Reality TV

Physical Creator Annie Weisman On Going Very Public About Her Eating Disorder


Annie Weisman is the creator of the Apple TV+ series Physical, which ends its first season today and has recently been renewed. In the series Rose Byrne plays a San Diego housewife who channels her bulimia and obsession with weight loss into a career as an aerobics instructor. Below, Weisman writes about how she drew on her own experience with bulimia to write the show— and what it meant to go public about her eating disorder for the very first time via television.

There is a secret society that I’m a part of, and it’s not the masons or illuminati. It has a wide range of members, in all walks of life. Though it’s mostly women, men are part of it too, although less inclined to admit to it. And who can blame them! It’s a shitty deal, to be honest. It offers very few perks, and it’s incredible costly. It can even be deadly… Okay, I am running out gas on this metaphor. Might as well come clean. I struggled for years with an eating disorder that I kept a secret from everybody in my life until well into adulthood.

 Let me get one thing out of the way. I hate the term Eating Disorder. It does not match my experience at all. And it has a very sticky implication to the forces of diet and exercise industry: as if eating is the problem. If you fix your eating, you fix yourself! Sign up for our no-think meal system and never feel bad about yourself again! I’m sure even by typing these satiric words into my computer I’m inviting the ads for a hundred diet and exercise plans promising to “fix” me… (can someone tell me what mushroom “mud” water is and why I’m getting so many ads for it?) But no fix to my eating would fix me.

My experience is more like this: It’s a Thinking Disorder. 

It’s more like what addicts and obsessive compulsives describe: being compelled to do a series of increasingly destructive behaviors. When I would enter a binge and purge cycle, it felt totally out of my control. It was as if I was walking down the street and someone pulled up in a car, put a blanket over my head, and pushed me into the backseat. I was going for a ride, whether I liked it or not. 

I need to be honest about recovery, because I want to be honest about the expectations people have going into it. I didn’t go from rocking in sadness and shame to skipping through fields of flowers in a linen dress. I didn’t go from an early Angelina Jolie vehicle to a Dreft ad. The reality is more nuanced.

 I still feel all the bad things some of the time: the doubt, fear, anxiety, and shame. But I’m no longer compelled to act on them with destructive behaviors around food. The car still pulls up next to me sometimes when I’m walking through my life. But nobody leaps out and grabs me. This time, somebody rolls down the window, and asks me if I want to get inside. I get a beat to say, you know what? I’m good.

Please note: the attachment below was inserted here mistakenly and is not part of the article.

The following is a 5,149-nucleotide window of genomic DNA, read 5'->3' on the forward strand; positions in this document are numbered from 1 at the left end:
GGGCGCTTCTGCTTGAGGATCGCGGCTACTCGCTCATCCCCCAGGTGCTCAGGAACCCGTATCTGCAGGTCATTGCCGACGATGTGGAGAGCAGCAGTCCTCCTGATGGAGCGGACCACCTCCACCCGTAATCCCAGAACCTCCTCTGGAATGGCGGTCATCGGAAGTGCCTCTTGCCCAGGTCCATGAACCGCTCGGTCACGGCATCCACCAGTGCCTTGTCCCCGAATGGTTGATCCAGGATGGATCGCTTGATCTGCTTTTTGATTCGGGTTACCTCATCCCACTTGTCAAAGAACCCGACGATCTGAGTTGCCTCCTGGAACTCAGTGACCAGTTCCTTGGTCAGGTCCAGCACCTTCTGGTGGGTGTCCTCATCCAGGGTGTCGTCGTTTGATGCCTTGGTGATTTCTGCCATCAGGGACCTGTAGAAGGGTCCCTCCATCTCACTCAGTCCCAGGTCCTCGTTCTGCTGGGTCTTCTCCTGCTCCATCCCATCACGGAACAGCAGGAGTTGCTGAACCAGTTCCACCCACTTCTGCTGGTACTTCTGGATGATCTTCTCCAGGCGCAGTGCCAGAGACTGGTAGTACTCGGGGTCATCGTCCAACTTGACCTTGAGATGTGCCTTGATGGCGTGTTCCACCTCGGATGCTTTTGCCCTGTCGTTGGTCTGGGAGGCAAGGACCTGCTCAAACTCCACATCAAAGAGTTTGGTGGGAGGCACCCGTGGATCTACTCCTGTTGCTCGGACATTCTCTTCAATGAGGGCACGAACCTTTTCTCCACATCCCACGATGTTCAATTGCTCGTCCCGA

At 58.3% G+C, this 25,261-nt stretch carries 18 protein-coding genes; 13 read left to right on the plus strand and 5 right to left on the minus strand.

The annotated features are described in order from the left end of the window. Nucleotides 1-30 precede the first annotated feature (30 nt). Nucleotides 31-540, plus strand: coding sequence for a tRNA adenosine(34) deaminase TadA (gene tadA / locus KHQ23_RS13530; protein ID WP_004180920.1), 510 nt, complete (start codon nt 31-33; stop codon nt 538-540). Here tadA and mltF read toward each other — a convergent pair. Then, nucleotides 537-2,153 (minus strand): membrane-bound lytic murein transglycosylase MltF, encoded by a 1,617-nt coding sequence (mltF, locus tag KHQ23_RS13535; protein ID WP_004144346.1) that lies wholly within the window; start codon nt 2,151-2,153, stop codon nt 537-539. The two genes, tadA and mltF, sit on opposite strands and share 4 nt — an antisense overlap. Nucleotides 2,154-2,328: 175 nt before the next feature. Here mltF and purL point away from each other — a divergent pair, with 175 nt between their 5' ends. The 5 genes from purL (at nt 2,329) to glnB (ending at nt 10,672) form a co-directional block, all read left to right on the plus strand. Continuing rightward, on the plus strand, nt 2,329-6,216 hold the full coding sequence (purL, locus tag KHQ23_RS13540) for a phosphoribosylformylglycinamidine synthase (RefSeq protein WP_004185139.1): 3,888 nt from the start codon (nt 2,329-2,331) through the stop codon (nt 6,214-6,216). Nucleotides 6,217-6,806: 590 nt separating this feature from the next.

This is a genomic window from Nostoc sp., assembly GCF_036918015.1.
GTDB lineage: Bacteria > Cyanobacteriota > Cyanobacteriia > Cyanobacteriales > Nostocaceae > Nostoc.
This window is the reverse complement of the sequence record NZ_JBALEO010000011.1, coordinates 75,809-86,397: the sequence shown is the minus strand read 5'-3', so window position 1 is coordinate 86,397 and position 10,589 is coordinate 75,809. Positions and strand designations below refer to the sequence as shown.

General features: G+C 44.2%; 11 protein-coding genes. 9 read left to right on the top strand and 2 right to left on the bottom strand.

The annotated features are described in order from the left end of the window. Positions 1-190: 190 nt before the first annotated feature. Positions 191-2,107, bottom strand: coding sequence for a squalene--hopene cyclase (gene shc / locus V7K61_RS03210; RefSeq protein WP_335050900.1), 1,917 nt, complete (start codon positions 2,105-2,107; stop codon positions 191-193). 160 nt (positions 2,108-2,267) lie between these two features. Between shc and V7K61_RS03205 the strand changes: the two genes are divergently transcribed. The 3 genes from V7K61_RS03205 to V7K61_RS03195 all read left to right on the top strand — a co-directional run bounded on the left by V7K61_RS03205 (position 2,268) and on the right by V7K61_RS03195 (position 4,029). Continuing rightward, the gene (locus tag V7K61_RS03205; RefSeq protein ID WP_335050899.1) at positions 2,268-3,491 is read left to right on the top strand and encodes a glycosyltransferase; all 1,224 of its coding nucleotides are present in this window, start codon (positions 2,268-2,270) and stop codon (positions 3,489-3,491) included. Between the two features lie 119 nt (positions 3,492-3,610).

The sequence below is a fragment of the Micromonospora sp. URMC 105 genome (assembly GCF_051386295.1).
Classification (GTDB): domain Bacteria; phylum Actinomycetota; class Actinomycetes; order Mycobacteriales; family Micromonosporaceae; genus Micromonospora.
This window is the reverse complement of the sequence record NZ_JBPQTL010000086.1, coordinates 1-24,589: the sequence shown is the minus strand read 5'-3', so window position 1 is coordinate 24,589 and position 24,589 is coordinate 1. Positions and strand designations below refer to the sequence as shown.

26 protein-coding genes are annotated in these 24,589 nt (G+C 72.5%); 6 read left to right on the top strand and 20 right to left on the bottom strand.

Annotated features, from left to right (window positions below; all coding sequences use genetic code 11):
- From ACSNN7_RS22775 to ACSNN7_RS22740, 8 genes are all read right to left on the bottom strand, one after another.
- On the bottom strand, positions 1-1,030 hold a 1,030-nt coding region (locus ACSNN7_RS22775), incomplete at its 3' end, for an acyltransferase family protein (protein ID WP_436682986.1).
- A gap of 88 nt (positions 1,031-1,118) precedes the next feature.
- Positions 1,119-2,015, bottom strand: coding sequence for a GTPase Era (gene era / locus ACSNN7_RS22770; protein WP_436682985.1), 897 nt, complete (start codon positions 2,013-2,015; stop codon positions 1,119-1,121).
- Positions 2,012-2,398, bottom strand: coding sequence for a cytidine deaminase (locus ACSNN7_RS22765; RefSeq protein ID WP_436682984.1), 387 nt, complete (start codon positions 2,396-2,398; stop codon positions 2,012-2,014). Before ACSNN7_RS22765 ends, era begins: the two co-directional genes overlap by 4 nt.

It took a lot to get there. A combination of factors involving therapy, medication, love and hard work.

 And there is a lot of grief in the recovery process. For the days and nights lost, the work not done, the relationships not nurtured, the body not cared for, the friendships untended. Admitting all of that was painful for me. And a big barrier to starting the process in the first place.

But here’s what I can say without any hesitation to anyone suffering with an ED who hasn’t come out yet: DO IT. The ED is a big fat liar when it tells you that it will define you forever if you let it out.

 My method of doing so was a little unconventional.

 I put it in a television show. At first, it felt therapeutic. Writing, not just about behavior I was ashamed of but the feelings I was avoiding by engaging in them. Ugly, unappealing feelings that found expression on the page. That felt good. But this wasn’t poetry, or journaling. This was going to be a TV show, which meant someone would be saying those words. And not just someone, but a fabulously famous movie star by the name of Rose Byrne.

What’s more, I’d soon find myself sitting in meetings with a prop master talking about the kind of fast food bags she’d be carrying in to a binge, and then watching a set decorator set them down at a table, and then sitting at a monitor watching Rose go through the whole harrowing process. Not once, but over and over again. I’d even find myself in an expensive sound mix studio, giving notes on the level of sound we wanted for the toilet flushing. I’m not going to lie, there were times when it was all a bit much. My set armor: jeans, hat, boots, sneakers, it all felt ripped away and raw. Sometimes I’d take a walk. Sit in my car and pretend to be on a call when I was really just hiding and trying to remember that taking deep breaths actually works.



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